Payment for performance ads always flows through clicks, though, even when the ad isn’t a pay-per-click one. Let’s say a company posts a pay-per-installation ad on Website X — if someone clicks on that ad, then installs the app, Website X gets paid. If that person sees the ad, doesn’t click, and later installs the app, Website X is very unlikely to get paid. In other words: Whatever the performance metric, clicks are how advertisers attribute performance. So clicks, in aggregate, make big money.
“Where there’s money to be had, fraudsters are there,” Bhavana Mathur, vice president of product management at Tune, told Built In.
Click fraud is especially pervasive, and attractive, because software can “click” autonomously without the user knowing. This allows for click fraud on desktop and on mobile, most of which falls into two basic categories: click spamming and click injection.
There are a few different types of click spamming, but they all involve a high volume of clicks from the same device — and the person who owns that device has no idea these clicks have occurred.
These fraudulent clicks can occur through web rerouting, where a user clicks on a normal link, and gets sent to their planned destination — but along the way, they make a near-invisible pit stop on an ad. This raises the ad’s click count, a phenomenon the marketing industry calls “hit inflation.”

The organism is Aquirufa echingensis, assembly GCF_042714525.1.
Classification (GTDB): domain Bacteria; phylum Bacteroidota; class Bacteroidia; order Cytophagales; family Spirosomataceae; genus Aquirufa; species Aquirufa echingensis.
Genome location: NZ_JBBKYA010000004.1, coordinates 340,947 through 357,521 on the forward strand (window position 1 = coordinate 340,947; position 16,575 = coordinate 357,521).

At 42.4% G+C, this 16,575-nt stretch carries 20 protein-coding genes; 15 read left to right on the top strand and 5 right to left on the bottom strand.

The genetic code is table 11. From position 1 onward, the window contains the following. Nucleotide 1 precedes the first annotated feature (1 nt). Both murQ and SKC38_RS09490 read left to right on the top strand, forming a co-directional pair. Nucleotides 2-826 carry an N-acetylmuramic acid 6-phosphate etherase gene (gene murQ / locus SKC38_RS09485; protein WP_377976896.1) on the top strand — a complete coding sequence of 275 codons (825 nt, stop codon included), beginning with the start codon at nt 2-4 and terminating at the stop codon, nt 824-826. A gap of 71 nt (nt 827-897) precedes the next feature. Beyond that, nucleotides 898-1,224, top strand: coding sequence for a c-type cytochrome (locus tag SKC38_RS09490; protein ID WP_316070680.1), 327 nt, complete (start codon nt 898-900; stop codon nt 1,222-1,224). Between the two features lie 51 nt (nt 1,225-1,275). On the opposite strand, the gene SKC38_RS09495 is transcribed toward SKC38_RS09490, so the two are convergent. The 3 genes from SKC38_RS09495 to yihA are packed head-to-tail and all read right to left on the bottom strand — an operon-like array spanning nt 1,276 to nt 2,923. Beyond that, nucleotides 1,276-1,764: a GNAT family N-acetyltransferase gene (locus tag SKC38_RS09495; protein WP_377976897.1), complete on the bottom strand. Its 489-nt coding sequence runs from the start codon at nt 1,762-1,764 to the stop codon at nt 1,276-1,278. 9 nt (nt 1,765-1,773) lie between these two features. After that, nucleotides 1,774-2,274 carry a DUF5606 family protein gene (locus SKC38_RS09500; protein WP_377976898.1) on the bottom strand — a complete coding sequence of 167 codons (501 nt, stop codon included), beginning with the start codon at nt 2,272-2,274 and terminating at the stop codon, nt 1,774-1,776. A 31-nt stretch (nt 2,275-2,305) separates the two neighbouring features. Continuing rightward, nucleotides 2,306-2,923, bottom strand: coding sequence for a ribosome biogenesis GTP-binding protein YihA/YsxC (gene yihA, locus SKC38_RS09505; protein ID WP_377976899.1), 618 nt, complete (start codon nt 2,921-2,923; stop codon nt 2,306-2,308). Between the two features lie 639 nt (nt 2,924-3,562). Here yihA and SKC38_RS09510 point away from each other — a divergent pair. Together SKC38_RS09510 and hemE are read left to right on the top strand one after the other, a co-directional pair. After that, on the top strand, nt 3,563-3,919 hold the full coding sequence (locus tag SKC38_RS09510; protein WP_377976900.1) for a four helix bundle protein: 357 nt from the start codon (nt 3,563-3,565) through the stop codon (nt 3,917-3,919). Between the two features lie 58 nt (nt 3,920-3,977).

Another kind of click spamming happens on sketchy websites. In the foreground, a user may be illegally streaming a great TV show, but in the background, invisibly, Naumann notes that it’s possible “devices are being exposed to hundreds and hundreds of impressions and clicks and videos.”
This is a “spraying and praying” approach to click fraud, Mathur notes. Not every fake click pays off; far from it. It’s a game of chance. If software fake-clicks on an ad for an app, that likely only pays if the user converts — in other words, if they actually install the app in question.
That’s a moonshot, since the user never clicked on, or even saw, the original ad. But if software can fake enough clicks on enough ads across enough devices, it’s bound to luck out. Even if it happens hours or days after the fake click, a user will eventually do something monetizable. They’ll get the software what looks like a conversion, at least to the untrained eye.